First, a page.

Thomas Midgley Jr. was an American chemical and mechanical engineer. Midgley played a key role in the development of leaded gasoline and chlorofluorocarbons (CFCs), which were later banned due to their negative impact on the environment and human health. Thomas Midgley Jr. was granted over 100 patents during his lifetime.
Nobel Prize-winning experimental physicist Robert Andrews Millikan had begun his career as a faculty member at the University of Chicago and penned countless physics books. He later devoted himself to his research on elementary electronic charge and the photoelectric effect. His famous oil-drop experiment is known to all physics enthusiasts.
Charles Goodyear was an American manufacturing engineer and self-taught chemist who developed vulcanized rubber. He invented the chemical process to manufacture pliable, moldable, and waterproof rubber which revolutionized the automobile industry. In 1976, Charles Goodyear was inducted posthumously into the National Inventors Hall of Fame.
John Pemberton was an American pharmacist best remembered for his invention of Coca-Cola. A Confederate States Army veteran, Pemberton suffered from a wound sustained during the Battle of Columbus. The injury led him to experiment with different kinds of toxins and painkillers, which in turn helped him invent the recipe to make Coca-Cola.
Alfred North Whitehead was a British mathematician and philosopher, best known for his collaboration with his student Bertrand Russell on Principal of Mathematics, a three-volume work on the foundations of mathematics. Also known for his pioneering works on process philosophy and metaphysics, he is credited with developing a comprehensive metaphysical system that differs from most Western philosophies.
Born to a church minister, Henrietta Swan Leavitt grew up to work as a “human computer” at the Harvard Observatory. The American astronomer gained fame for discovering the period-luminosity relation of Cepheid variables. However, her brilliant scientific career was halted by her death due to stomach cancer at 53.
Industrial chemist Leo Baekeland is remembered as The Father of the Plastics Industry for creating Bakelite, the first synthetic plastic of the world, thus marking the beginning of the Polymer Age. His many inventions include Velox, a special photographic paper, the rights of which he sold to George Eastman.
John Wesley Powell was a geologist and explorer of the American West. He undertook a series of adventures as a young man and later joined the military. He is best known for the three-month-long geographic expedition he undertook down the Green and Colorado rivers. He was made the director of the U.S. Geological Survey in 1881.
39 Leó Szilárd
Physicist Leó Szilárd, one of the "Martians," or eminent scientists who had migrated from Hungary to the U.S., was the first to initiate a controlled nuclear chain reaction and was closely associated with the Manhattan Project, meant to develop the atomic bomb. He later advocated for responsible use of nuclear powers.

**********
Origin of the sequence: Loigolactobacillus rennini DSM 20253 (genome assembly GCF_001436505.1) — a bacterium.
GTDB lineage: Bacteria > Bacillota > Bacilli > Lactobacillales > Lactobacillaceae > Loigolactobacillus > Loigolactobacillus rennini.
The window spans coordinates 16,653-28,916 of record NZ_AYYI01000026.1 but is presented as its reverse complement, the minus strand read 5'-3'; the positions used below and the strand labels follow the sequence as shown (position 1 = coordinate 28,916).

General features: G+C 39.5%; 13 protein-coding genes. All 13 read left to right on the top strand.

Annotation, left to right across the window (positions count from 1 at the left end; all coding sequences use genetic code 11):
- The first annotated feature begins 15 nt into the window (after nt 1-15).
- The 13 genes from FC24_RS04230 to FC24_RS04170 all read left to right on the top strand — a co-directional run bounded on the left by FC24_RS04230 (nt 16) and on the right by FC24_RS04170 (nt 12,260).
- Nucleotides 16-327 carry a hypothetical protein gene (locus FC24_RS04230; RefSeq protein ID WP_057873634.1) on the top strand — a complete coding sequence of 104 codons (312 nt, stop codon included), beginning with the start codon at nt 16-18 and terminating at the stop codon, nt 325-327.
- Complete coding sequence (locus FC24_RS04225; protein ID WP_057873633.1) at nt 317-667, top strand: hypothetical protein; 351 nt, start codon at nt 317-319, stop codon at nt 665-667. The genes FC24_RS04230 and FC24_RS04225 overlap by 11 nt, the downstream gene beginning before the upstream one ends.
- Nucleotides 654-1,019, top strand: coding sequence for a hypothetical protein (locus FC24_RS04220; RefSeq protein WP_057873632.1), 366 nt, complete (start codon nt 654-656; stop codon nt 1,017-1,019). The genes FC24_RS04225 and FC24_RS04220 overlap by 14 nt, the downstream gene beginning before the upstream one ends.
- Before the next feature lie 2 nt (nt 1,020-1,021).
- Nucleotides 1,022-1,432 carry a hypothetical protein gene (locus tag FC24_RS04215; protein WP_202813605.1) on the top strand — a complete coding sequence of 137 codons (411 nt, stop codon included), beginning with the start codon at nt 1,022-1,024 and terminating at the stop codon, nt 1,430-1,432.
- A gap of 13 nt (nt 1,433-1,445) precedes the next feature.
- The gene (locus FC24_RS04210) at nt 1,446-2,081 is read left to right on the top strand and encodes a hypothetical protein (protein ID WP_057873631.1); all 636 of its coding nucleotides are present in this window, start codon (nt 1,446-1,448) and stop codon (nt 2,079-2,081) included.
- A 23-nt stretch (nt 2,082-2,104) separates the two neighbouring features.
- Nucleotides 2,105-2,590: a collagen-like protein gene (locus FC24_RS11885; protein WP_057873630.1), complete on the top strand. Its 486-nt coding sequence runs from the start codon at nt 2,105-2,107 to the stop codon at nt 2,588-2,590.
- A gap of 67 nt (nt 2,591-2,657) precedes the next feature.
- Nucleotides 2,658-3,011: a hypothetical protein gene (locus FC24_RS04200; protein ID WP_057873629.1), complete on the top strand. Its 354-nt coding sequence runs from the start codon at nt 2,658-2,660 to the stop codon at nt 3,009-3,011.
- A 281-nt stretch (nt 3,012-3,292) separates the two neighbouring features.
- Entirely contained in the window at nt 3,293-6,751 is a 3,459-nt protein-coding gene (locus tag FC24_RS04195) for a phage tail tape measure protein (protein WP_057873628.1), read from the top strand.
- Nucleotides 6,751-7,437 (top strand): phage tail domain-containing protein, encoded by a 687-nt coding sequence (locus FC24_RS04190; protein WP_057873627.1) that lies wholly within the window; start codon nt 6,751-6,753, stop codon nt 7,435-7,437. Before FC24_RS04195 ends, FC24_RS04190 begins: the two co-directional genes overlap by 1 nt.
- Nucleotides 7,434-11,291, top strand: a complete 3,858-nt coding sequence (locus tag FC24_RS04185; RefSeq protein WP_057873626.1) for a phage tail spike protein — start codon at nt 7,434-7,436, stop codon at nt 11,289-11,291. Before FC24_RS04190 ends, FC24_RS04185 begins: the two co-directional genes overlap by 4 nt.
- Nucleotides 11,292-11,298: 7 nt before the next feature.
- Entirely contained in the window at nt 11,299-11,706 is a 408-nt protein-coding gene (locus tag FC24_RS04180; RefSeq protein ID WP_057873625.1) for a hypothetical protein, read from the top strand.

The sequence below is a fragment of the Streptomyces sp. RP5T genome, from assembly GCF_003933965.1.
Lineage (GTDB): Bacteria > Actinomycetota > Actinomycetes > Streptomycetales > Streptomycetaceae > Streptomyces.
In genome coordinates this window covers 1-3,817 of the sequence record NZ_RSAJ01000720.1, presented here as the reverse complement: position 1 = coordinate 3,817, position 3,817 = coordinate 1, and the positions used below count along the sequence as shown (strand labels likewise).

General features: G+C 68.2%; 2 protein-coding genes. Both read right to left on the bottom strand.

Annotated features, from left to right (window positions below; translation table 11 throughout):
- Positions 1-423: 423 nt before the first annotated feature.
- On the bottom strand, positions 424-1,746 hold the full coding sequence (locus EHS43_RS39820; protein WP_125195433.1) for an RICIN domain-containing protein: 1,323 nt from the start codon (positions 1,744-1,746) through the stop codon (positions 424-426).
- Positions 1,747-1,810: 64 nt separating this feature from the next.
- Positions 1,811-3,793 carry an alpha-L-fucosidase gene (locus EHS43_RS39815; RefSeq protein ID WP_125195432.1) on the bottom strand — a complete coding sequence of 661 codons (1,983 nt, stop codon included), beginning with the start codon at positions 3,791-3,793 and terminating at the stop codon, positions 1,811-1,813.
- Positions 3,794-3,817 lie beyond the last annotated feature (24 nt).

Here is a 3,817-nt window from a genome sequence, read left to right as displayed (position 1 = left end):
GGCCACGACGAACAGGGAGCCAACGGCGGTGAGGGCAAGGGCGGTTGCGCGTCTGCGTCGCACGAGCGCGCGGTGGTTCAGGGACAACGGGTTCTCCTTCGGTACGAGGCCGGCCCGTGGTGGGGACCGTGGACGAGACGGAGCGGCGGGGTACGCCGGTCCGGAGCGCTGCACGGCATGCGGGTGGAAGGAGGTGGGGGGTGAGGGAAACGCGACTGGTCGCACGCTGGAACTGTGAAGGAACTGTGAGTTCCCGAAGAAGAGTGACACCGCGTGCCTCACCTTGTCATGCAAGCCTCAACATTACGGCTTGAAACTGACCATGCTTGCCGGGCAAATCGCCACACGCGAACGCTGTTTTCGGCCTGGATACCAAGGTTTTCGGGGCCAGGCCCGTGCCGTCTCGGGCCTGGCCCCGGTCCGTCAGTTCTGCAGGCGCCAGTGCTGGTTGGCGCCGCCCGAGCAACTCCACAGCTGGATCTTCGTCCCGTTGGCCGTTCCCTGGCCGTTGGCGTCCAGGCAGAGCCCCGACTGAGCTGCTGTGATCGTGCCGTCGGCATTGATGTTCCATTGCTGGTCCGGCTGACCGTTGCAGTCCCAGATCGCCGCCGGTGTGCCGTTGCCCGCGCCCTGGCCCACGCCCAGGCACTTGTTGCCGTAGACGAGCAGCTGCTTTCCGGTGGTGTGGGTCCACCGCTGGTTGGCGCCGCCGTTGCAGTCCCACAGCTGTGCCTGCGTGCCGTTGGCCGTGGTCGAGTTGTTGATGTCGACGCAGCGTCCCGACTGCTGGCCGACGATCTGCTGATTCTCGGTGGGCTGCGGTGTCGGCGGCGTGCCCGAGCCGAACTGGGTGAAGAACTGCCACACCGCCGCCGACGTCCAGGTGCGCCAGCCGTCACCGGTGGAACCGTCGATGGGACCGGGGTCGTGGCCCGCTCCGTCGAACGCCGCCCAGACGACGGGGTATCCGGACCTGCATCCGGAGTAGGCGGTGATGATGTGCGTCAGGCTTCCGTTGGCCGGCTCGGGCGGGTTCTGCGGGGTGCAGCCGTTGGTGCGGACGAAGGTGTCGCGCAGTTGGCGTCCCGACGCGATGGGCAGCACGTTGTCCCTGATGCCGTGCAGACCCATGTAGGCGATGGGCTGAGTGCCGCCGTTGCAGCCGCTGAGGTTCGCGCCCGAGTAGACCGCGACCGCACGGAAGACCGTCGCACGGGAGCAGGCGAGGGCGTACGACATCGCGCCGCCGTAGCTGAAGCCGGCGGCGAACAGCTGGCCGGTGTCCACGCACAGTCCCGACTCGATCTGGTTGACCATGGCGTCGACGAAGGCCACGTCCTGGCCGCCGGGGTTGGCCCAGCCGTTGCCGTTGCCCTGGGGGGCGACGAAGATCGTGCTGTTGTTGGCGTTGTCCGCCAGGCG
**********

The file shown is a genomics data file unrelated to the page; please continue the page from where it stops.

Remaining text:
Born into the famous Brahmin Lowell family of Massachusetts, Percival Lowell studied at Harvard, where he excelled in math. He managed a cotton mill and also spent time in Asia as a diplomat. He is best remembered for initiating the discovery of Pluto and for studying the canals on Mars.
Born in Scotland, Williamina Fleming moved to the U.S. with her husband, where she began working as a housekeeper for Harvard Observatory director Edward C. Pickering. Pickering secured her a job at the observatory, and Fleming went on to establish a classification and cataloguing system for stars.
American astronomer, naval officer, oceanographer and author Matthew Fontaine Maury, who first served the United States Navy and then the Confederacy States Navy, made significant contributions in oceanography. His book Physical Geography of the Sea is counted among the first comprehensive books on oceanography. Navies and merchant marines across the world adopted his uniform system of recording oceanographic data.
Ananda Coomaraswamy was a Ceylonese Tamil philosopher of Indian art, metaphysician, and pioneering historian. He is credited for being one of the earliest interpreters of Indian culture to the West. He is also held responsible for introducing ancient Indian art to the West. Apart from bridging the gap between East and West, Coomaraswamy's works also aimed at rehabilitating original Buddhism.
Luther Burbank was an American horticulturist and botanist. A pioneer in agricultural science, Luther Burbank developed over 800 varieties of plants and strains in an illustrious career that spanned 55 years. He is also credited with developing a spineless cactus that served as cattle feed. In 1986, Luther Burbank was made an inductee of the National Inventors Hall of Fame.
A lawyer and a zoologist, Madison Grant is best remembered for his belief in eugenics and white supremacy, which he expressed through his best-selling book The Passing of the Great Race. He played a crucial role in the passing of immigration regulations in the U.S. He was also an avid conservationist.
49 Gerty Cori
Austro-Hungarian-American biochemist Gerty Cori is best-known for discovering the course of catalytic conversion of glycogen with her husband Carl Ferdinand Cori for which they jointly won the 1947 Nobel Prize in Physiology or Medicine. With this Gerty became the third woman to win a Nobel in science and the first to win it in this category.